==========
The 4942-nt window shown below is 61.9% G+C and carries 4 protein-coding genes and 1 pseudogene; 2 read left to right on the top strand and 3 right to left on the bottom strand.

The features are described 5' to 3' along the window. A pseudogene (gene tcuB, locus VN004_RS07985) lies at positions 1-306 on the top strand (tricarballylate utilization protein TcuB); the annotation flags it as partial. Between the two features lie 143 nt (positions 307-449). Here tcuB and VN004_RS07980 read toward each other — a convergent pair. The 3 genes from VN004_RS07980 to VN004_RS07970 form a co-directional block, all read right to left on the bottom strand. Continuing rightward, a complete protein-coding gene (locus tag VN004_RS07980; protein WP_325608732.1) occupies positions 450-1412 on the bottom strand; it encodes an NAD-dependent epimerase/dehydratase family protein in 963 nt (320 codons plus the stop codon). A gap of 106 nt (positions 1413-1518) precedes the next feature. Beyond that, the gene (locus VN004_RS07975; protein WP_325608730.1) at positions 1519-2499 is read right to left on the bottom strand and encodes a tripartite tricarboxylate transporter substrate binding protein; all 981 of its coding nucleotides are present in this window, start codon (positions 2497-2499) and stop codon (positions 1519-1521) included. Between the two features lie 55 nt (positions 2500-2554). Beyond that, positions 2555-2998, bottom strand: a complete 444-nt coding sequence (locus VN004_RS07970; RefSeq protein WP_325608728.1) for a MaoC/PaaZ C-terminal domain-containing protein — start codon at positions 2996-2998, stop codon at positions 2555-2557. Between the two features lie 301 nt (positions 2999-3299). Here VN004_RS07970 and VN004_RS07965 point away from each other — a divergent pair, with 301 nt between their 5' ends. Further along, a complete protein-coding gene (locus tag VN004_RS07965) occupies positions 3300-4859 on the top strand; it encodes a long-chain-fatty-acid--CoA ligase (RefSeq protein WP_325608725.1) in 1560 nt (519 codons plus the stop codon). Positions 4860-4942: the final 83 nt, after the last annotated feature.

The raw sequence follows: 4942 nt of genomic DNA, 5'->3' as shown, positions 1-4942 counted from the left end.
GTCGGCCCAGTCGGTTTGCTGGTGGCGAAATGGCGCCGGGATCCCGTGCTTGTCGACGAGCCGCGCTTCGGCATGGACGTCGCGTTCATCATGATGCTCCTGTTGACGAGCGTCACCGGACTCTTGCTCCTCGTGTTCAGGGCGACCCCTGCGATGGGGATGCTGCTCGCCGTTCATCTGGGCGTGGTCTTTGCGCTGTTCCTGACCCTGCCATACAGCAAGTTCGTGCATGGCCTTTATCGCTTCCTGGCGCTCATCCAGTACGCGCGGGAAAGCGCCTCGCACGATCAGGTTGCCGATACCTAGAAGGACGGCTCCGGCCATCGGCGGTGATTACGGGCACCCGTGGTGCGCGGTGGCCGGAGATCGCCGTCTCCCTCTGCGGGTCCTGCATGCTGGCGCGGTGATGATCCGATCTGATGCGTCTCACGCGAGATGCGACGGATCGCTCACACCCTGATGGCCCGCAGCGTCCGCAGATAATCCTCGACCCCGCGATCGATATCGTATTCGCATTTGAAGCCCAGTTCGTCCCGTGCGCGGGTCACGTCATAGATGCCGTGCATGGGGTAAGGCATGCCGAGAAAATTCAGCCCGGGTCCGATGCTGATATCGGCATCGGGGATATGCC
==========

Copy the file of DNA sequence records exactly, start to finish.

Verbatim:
The 4942-nt window shown below is 61.9% G+C and carries 4 protein-coding genes and 1 pseudogene; 2 read left to right on the top strand and 3 right to left on the bottom strand.

The features are described 5' to 3' along the window. A pseudogene (gene tcuB, locus VN004_RS07985) lies at positions 1-306 on the top strand (tricarballylate utilization protein TcuB); the annotation flags it as partial. Between the two features lie 143 nt (positions 307-449). Here tcuB and VN004_RS07980 read toward each other — a convergent pair. The 3 genes from VN004_RS07980 to VN004_RS07970 form a co-directional block, all read right to left on the bottom strand. Continuing rightward, a complete protein-coding gene (locus tag VN004_RS07980; protein WP_325608732.1) occupies positions 450-1412 on the bottom strand; it encodes an NAD-dependent epimerase/dehydratase family protein in 963 nt (320 codons plus the stop codon). A gap of 106 nt (positions 1413-1518) precedes the next feature. Beyond that, the gene (locus VN004_RS07975; protein WP_325608730.1) at positions 1519-2499 is read right to left on the bottom strand and encodes a tripartite tricarboxylate transporter substrate binding protein; all 981 of its coding nucleotides are present in this window, start codon (positions 2497-2499) and stop codon (positions 1519-1521) included. Between the two features lie 55 nt (positions 2500-2554). Beyond that, positions 2555-2998, bottom strand: a complete 444-nt coding sequence (locus VN004_RS07970; RefSeq protein WP_325608728.1) for a MaoC/PaaZ C-terminal domain-containing protein — start codon at positions 2996-2998, stop codon at positions 2555-2557. Between the two features lie 301 nt (positions 2999-3299). Here VN004_RS07970 and VN004_RS07965 point away from each other — a divergent pair, with 301 nt between their 5' ends. Further along, a complete protein-coding gene (locus tag VN004_RS07965) occupies positions 3300-4859 on the top strand; it encodes a long-chain-fatty-acid--CoA ligase (RefSeq protein WP_325608725.1) in 1560 nt (519 codons plus the stop codon). Positions 4860-4942: the final 83 nt, after the last annotated feature.

The raw sequence follows: 4942 nt of genomic DNA, 5'->3' as shown, positions 1-4942 counted from the left end.
GTCGGCCCAGTCGGTTTGCTGGTGGCGAAATGGCGCCGGGATCCCGTGCTTGTCGACGAGCCGCGCTTCGGCATGGACGTCGCGTTCATCATGATGCTCCTGTTGACGAGCGTCACCGGACTCTTGCTCCTCGTGTTCAGGGCGACCCCTGCGATGGGGATGCTGCTCGCCGTTCATCTGGGCGTGGTCTTTGCGCTGTTCCTGACCCTGCCATACAGCAAGTTCGTGCATGGCCTTTATCGCTTCCTGGCGCTCATCCAGTACGCGCGGGAAAGCGCCTCGCACGATCAGGTTGCCGATACCTAGAAGGACGGCTCCGGCCATCGGCGGTGATTACGGGCACCCGTGGTGCGCGGTGGCCGGAGATCGCCGTCTCCCTCTGCGGGTCCTGCATGCTGGCGCGGTGATGATCCGATCTGATGCGTCTCACGCGAGATGCGACGGATCGCTCACACCCTGATGGCCCGCAGCGTCCGCAGATAATCCTCGACCCCGCGATCGATATCGTATTCGCATTTGAAGCCCAGTTCGTCCCGTGCGCGGGTCACGTCATAGATGCCGTGCATGGGGTAAGGCATGCCGAGAAAATTCAGCCCGGGTCCGATGCTGATATCGGCATCGGGGATATGCC